Four Iraqi servicemen wounded by rocket attack on air base

In this Feb. 13, 2018 file photo, an Iraqi army soldier stand guard near a US- made Iraqi Air Force F-16 fighter jet at the Balad Air Base, Iraq. Iraqi security officials said on Jan. 12, 2020, four members of Iraq's military have been wounded by a rocket attack targeting Balad Air Base. (AP)
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Updated 12 January 2020

Four Iraqi servicemen wounded by rocket attack on air base

  • The air base hosts American trainers, advisers and a company that provides maintenance for F-16 aircraft
  • The attack came just days after Iran fired ballistic missiles at two bases in Iraq that house US forces

BAGHDAD: Four members of Iraq’s military were wounded Sunday in a rocket attack targeting an air base just north of Baghdad where American trainers are present, Iraqi security officials said.
The attack by at least six rockets came just days after Iran fired ballistic missiles at two bases in Iraq that house US forces, causing no casualties.
Recent heightened tensions between the US and Iran were sparked last month when a rocket attack killed an American contractor at a base in Iraq. The US has blamed that attack and others on Iran-backed militias.
Sunday’s attack wounded an Iraqi air force officer and three enlisted men, Iraqi security officials said. They spoke on condition of anonymity in line with regulations.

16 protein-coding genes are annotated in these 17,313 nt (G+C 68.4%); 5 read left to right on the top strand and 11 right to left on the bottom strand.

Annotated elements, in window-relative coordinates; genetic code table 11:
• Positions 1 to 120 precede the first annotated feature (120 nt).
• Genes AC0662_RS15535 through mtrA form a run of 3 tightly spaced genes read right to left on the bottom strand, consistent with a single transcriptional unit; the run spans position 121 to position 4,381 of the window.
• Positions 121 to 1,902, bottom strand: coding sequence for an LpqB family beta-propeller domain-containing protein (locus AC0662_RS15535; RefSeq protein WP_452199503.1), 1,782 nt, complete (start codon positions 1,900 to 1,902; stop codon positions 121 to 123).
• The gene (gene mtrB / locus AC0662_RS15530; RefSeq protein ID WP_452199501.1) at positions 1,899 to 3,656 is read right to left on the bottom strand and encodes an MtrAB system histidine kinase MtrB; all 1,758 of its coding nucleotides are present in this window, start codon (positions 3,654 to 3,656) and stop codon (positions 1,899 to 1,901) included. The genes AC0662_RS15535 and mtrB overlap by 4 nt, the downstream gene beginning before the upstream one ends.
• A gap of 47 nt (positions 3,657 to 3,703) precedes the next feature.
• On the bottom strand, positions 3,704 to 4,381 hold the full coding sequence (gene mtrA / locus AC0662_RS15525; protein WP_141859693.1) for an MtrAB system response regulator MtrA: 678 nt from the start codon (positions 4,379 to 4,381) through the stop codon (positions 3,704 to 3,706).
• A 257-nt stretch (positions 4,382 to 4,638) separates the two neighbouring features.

No group claimed responsibility for the attack.
The rockets struck Balad air base, which hosts American trainers, advisers and a company that provides maintenance services for F-16 aircraft. Some rockets fell on a restaurant inside the air base, the officials said.
The base is located some 50 miles (80 kilometers) miles north of Baghdad.
A statement from the Iraqi army’s official media office confirmed the attack but said eight rockets hit the base, and that two officers had been wounded. The difference in accounts could no immediately be reconciled.
“There are American experts, trainers and advisers at the base,” said one defense official, who requested anonymity because he was not authorized to speak to media.
The US and Iran recently stepped back from escalating tensions following the killing of Gen. Qassem Soleimani, Iran’s top general, in a US airstrike in Baghdad. A senior Iraqi leader of an Iran-backed militia was also killed.